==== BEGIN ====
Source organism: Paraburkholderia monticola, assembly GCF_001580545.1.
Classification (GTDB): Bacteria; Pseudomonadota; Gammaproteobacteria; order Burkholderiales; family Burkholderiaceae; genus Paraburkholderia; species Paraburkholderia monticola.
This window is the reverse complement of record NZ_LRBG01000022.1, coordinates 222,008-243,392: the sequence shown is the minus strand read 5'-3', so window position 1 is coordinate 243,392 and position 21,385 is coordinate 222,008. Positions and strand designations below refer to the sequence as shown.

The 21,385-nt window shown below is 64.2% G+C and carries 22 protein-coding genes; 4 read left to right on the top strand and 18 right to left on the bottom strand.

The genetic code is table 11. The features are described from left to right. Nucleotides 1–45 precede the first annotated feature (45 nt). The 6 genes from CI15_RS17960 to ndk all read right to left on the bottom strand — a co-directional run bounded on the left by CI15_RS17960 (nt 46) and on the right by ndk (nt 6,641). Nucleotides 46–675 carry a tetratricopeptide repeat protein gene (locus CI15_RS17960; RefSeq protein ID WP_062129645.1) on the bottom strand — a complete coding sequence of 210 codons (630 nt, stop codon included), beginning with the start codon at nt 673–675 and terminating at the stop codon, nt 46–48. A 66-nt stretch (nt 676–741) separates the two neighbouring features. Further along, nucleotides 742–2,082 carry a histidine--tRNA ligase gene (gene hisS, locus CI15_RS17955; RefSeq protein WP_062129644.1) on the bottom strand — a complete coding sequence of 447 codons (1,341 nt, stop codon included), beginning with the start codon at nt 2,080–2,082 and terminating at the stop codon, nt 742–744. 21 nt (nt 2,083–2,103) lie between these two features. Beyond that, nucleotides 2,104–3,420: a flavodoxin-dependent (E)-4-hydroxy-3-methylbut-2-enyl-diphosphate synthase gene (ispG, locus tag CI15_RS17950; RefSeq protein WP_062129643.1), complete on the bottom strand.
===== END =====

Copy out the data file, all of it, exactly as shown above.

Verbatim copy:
Source organism: Paraburkholderia monticola, assembly GCF_001580545.1.
Classification (GTDB): Bacteria; Pseudomonadota; Gammaproteobacteria; order Burkholderiales; family Burkholderiaceae; genus Paraburkholderia; species Paraburkholderia monticola.
This window is the reverse complement of record NZ_LRBG01000022.1, coordinates 222,008-243,392: the sequence shown is the minus strand read 5'-3', so window position 1 is coordinate 243,392 and position 21,385 is coordinate 222,008. Positions and strand designations below refer to the sequence as shown.

The 21,385-nt window shown below is 64.2% G+C and carries 22 protein-coding genes; 4 read left to right on the top strand and 18 right to left on the bottom strand.

The genetic code is table 11. The features are described from left to right. Nucleotides 1–45 precede the first annotated feature (45 nt). The 6 genes from CI15_RS17960 to ndk all read right to left on the bottom strand — a co-directional run bounded on the left by CI15_RS17960 (nt 46) and on the right by ndk (nt 6,641). Nucleotides 46–675 carry a tetratricopeptide repeat protein gene (locus CI15_RS17960; RefSeq protein ID WP_062129645.1) on the bottom strand — a complete coding sequence of 210 codons (630 nt, stop codon included), beginning with the start codon at nt 673–675 and terminating at the stop codon, nt 46–48. A 66-nt stretch (nt 676–741) separates the two neighbouring features. Further along, nucleotides 742–2,082 carry a histidine--tRNA ligase gene (gene hisS, locus CI15_RS17955; RefSeq protein WP_062129644.1) on the bottom strand — a complete coding sequence of 447 codons (1,341 nt, stop codon included), beginning with the start codon at nt 2,080–2,082 and terminating at the stop codon, nt 742–744. 21 nt (nt 2,083–2,103) lie between these two features. Beyond that, nucleotides 2,104–3,420: a flavodoxin-dependent (E)-4-hydroxy-3-methylbut-2-enyl-diphosphate synthase gene (ispG, locus tag CI15_RS17950; RefSeq protein WP_062129643.1), complete on the bottom strand.